Tag Archives: hiring

Why your job description should be as short as possible

Don’t write long job descriptions, instead pose exciting challenges that inspire candidates and open a dialogue about what role they can play in helping your company.

Thanks to LinkedIn I am fortunate to be contacted with a lot of prospective opportunities. Most of these follow the same predictable process.

Agency/HR person: I have an exciting role that you may be interested in … can I send you the job description?
Me: [After checking the basics] sure I will have a look …

What then happens is that I usually receive an overly detailed job description containing:

  1. An uninspiring job title
  2. A generic checklist of skills and experiences (often not particularly related to the job)
  3. A detailed list of character and professional attributes that are usually generic to any job

Agency/HR person: What did you think?
Me: Do I tell the honest truth or be polite? The answer I give is a combination of both. “I am not interested, the role is not for me”.
Agency/HR person: Why is that? [I am aware that they need to submit a number of candidate CVs and that a good candidate is easy money]

The reason is all too often the same … because there is nothing in any of this that is exciting.

What the company or the agency has done is define a generic role, looking for generic skills to do a generic job. This may not be reflect the reality in the employer, but a generic job description doesn’t help me differentiate between companies. It you ask for generic skills, I see a company that sees me simply as a resource.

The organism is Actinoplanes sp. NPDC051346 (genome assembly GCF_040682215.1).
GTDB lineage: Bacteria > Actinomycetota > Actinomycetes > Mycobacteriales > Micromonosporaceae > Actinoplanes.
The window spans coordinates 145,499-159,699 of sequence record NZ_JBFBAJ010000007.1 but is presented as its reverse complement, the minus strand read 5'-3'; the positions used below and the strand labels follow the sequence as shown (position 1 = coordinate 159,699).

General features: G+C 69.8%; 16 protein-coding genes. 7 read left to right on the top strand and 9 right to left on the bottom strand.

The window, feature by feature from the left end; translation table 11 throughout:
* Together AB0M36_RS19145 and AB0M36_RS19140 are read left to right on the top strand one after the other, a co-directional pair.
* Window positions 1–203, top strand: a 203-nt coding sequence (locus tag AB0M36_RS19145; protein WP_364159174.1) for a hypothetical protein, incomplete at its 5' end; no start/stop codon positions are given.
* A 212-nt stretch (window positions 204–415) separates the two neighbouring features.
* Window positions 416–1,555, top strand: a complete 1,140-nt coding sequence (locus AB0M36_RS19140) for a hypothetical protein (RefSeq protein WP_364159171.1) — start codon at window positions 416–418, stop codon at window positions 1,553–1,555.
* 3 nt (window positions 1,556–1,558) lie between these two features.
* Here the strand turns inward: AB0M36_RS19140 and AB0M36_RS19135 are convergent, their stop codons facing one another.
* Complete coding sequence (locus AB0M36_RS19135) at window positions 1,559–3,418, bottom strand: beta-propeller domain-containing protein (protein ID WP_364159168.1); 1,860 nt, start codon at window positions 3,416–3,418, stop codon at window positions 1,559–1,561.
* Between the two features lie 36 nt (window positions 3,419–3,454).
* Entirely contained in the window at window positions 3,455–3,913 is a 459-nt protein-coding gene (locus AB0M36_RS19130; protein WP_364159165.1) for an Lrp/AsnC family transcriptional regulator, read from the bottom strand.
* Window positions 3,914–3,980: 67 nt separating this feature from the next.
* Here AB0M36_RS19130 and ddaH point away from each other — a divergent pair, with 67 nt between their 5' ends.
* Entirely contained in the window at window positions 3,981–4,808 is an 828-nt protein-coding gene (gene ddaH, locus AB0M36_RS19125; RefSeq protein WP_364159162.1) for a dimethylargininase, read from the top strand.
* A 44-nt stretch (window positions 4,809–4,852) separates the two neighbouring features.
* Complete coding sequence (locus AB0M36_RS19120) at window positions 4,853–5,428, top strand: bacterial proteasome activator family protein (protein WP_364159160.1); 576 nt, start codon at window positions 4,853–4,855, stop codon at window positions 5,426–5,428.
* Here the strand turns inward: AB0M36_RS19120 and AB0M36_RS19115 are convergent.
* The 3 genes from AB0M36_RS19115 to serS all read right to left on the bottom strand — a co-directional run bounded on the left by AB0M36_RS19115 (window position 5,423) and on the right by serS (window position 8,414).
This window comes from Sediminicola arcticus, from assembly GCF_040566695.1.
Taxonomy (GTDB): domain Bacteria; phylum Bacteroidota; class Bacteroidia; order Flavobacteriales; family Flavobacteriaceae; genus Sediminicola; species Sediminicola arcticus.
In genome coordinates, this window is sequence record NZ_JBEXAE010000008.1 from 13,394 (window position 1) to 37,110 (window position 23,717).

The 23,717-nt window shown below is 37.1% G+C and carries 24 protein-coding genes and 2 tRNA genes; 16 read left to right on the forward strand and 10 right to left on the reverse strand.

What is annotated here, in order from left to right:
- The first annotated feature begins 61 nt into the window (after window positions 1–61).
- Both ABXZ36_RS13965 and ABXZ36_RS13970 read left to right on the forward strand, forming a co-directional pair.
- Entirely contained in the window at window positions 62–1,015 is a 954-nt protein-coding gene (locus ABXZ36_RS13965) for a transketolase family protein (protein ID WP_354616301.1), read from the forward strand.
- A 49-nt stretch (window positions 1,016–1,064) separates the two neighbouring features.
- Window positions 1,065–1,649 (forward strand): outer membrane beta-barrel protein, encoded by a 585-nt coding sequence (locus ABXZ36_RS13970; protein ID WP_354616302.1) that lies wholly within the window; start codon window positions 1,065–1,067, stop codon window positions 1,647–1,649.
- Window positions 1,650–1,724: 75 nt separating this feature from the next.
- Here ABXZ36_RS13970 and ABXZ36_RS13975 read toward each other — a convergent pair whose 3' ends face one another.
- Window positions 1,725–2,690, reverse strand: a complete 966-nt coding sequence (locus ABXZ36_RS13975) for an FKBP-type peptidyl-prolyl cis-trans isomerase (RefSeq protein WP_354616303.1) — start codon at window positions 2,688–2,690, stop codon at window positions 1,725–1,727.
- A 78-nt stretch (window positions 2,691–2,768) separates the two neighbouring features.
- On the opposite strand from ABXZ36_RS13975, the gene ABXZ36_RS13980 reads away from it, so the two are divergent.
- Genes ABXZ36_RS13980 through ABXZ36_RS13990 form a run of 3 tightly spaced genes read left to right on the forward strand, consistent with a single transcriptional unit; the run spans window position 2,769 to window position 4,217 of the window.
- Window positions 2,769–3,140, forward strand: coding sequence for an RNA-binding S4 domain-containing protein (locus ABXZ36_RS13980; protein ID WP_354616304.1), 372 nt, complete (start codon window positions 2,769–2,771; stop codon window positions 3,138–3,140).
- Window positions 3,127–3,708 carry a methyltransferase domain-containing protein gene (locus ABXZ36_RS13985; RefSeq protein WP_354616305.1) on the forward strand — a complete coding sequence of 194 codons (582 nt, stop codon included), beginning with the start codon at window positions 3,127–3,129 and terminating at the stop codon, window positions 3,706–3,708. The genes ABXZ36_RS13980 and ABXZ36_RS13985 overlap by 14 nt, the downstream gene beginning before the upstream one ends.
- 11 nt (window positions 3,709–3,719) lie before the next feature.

Assume that you already have an income and a job you enjoy – why would you be interested in that. People are not resources. I am not.

No company that is going to be great to work for sees people as resources. You cannot say people are your most important asset and then call them resources.

I want a company that doesn’t want to hire generic resources, but wants to engage people. Intelligent, passionate, smart people who want to commit to the challenge and leverage their experience, networks and knowledge to deliver success.  Diverse, interesting and complex people.

This is a world away from the way that most HR companies and most agencies think.

If you want to hire the best people, inspire them from the very start.

Don’t write generic job descriptions, instead define exciting challenges that inspire candidates to play a part in defining HOW the problem is solved.

Don’t define exactly what you think you want in terms of experience (as you may miss excellent candidates), but instead provide a candidate with the opportunity to WOW you. If they can WOW you, they are much more likely to WOW customers, partners and your other employees.